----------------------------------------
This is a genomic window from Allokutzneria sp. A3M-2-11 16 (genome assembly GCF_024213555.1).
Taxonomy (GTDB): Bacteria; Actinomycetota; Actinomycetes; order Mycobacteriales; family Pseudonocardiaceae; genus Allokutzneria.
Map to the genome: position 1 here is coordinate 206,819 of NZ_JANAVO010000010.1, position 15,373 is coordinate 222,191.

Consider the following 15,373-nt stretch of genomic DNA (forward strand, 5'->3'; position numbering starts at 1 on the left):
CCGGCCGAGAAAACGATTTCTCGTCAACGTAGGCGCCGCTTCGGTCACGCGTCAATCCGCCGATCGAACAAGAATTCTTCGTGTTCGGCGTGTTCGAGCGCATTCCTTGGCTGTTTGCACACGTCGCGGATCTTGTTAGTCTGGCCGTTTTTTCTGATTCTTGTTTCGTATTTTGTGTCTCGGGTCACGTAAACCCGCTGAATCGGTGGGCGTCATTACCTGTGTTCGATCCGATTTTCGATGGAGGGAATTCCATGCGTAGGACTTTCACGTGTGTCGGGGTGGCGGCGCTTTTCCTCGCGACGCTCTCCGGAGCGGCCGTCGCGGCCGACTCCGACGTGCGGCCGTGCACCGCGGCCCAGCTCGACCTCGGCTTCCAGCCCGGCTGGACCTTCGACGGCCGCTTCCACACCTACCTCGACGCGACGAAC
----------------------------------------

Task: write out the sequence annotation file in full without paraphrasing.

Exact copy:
This is a genomic window from Allokutzneria sp. A3M-2-11 16 (genome assembly GCF_024213555.1).
Taxonomy (GTDB): Bacteria; Actinomycetota; Actinomycetes; order Mycobacteriales; family Pseudonocardiaceae; genus Allokutzneria.
Map to the genome: position 1 here is coordinate 206,819 of NZ_JANAVO010000010.1, position 15,373 is coordinate 222,191.

Consider the following 15,373-nt stretch of genomic DNA (forward strand, 5'->3'; position numbering starts at 1 on the left):
CCGGCCGAGAAAACGATTTCTCGTCAACGTAGGCGCCGCTTCGGTCACGCGTCAATCCGCCGATCGAACAAGAATTCTTCGTGTTCGGCGTGTTCGAGCGCATTCCTTGGCTGTTTGCACACGTCGCGGATCTTGTTAGTCTGGCCGTTTTTTCTGATTCTTGTTTCGTATTTTGTGTCTCGGGTCACGTAAACCCGCTGAATCGGTGGGCGTCATTACCTGTGTTCGATCCGATTTTCGATGGAGGGAATTCCATGCGTAGGACTTTCACGTGTGTCGGGGTGGCGGCGCTTTTCCTCGCGACGCTCTCCGGAGCGGCCGTCGCGGCCGACTCCGACGTGCGGCCGTGCACCGCGGCCCAGCTCGACCTCGGCTTCCAGCCCGGCTGGACCTTCGACGGCCGCTTCCACACCTACCTCGACGCGACGAAC